Aiken’s Taylor Widener has dreamed of becoming a Major League Baseball player since he was a kid throwing the ball around in his back yard. The journey has taken him from South Aiken High School, to the University of South Carolina, and on to the minor leagues. This season, Widener made the Arizona Diamondbacks Opening Day roster, and made his MLB regular season debut on July 25 against the San Diego Padres. The only thing that would’ve made it better is having his parent’s there to see it.
“We would have absolutely been on a plane to get there if all this mess wasn’t going on,” said Taylor’s dad Billy.
Billy and Elizabeth Widener have traveled all over the country to watch their son play baseball, from youth travel teams, to Minor League teams in cities like Reno, Nevada and Tampa, Florida. But because of the pandemic, they couldn’t be in Arizona for Taylor’s MLB debut. MLB is not allowing fans in the stands for the shortened 2020 season.
“I know it’s absolutely killing them,” said Taylor. “I wouldn’t be here if it wasn’t for them and they’ve devoted their life to the game just as much as I have. So it sucks that they weren’t able to be here but hopefully they’ll be more opportunities for them to come later on,” added Taylor.
Watching their son’s big moment from their living room in Aiken, South Carolina 1,700 miles away was still emotional.
“If I had hair, it would’ve made the hair on the back of my neck stand up,” said Billy. “But it was exciting. It’s something the boy’s worked his tail off his whole life for and he finally achieved it, so it’s not a greater feeling than seeing your child out doing that,” added Billy.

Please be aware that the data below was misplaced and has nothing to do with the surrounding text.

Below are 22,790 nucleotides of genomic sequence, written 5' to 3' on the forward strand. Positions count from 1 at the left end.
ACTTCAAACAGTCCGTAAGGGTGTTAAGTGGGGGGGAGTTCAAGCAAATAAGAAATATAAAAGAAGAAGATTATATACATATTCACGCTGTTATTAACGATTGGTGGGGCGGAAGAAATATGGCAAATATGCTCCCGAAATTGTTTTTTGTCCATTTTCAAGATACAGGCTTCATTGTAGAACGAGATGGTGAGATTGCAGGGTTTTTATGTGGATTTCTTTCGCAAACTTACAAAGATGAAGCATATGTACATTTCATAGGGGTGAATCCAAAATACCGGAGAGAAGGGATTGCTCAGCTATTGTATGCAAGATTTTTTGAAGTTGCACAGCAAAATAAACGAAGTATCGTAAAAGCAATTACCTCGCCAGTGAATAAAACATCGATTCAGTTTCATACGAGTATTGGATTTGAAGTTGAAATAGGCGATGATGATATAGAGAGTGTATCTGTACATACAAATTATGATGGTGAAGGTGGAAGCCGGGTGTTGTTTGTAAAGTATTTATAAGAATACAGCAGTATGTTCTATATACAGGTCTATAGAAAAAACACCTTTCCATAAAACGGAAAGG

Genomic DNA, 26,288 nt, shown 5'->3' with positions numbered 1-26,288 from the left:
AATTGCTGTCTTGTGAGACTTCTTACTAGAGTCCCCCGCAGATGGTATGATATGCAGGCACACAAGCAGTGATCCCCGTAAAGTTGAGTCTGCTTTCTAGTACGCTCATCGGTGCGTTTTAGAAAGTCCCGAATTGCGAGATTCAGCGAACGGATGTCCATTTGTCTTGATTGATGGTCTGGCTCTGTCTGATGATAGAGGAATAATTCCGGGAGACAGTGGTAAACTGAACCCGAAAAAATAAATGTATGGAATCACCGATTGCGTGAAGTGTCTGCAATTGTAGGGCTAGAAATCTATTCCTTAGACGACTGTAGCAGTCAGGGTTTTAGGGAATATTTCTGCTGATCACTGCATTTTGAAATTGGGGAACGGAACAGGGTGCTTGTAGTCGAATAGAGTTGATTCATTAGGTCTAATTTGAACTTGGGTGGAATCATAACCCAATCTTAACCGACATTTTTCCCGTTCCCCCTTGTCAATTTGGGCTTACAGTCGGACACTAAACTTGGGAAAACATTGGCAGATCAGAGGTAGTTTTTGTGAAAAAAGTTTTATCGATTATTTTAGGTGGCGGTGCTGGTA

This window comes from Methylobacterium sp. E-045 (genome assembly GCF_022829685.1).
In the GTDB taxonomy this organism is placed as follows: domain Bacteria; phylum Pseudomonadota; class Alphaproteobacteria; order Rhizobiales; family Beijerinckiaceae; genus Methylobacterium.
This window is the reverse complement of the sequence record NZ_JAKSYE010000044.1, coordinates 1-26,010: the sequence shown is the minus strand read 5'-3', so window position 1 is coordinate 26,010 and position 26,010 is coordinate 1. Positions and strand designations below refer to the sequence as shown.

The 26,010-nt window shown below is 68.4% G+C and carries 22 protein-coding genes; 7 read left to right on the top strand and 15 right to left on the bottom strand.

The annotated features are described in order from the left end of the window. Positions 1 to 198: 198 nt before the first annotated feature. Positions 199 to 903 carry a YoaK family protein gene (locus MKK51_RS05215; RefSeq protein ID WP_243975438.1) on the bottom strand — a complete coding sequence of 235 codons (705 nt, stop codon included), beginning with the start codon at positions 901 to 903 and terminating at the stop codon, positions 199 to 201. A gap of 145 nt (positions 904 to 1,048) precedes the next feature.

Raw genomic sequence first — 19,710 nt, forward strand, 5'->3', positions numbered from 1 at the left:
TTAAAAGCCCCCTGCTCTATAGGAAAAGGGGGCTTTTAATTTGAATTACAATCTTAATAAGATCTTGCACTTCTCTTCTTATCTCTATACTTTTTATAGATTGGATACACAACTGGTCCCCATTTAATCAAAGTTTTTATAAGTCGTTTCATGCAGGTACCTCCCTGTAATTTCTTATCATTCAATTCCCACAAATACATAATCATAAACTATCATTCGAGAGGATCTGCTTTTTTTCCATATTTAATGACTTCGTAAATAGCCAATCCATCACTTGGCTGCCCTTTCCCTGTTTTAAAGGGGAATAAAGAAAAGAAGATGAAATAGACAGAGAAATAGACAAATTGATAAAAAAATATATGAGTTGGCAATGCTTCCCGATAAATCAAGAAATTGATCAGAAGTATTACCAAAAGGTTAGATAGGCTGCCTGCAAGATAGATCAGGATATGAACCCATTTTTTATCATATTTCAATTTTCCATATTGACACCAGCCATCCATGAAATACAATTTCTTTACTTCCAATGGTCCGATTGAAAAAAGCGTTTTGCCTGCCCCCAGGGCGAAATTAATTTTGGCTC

Besides not having his biggest fans at the game, the 25 year-old right-hander had to adjust to not having any fans in the stands at all.
“I tried to look at it as much as a real game as possible and just keep the same intensity,” said Taylor. “And obviously I was excited with it being my debut and all,” he added.
“We had to stay home and watch it on TV, and he called us as soon as the game was over with,” said Billy. “So we got to speak to him after his debut, and we cried again, we sure did,” said Elizabeth.
Taylor did consider an alternate way to have his parents be there.
“A lot of his teammates were ribbing him about getting cardboard cutouts of us and sending it out there so we could see his debut, but that didn’t happen,” Billy said laughing.
“Yeah I wasn’t able to get those made right away. I wish they would’ve been able to be here for real but with everything going on,” said Taylor.
Taylor couldn’t really celebrate his debut after the game with his teammates because of the pandemic, but he has the ball from his first strikeout, the ball from the first pitch and the scorecard from the game. He entered the game with one out and a runner on first base in the bottom of the seventh inning, threw one pitch to get two outs. A fly ball to left field resulted in a double play. Widener pitched 1.2 innings, giving up no runs or hits and striking out one.
When fans are allowed back, the Wideners won’t waste any time booking a plane ticket.
“The first one we can book, we’ll be there,” Billy said with a grin.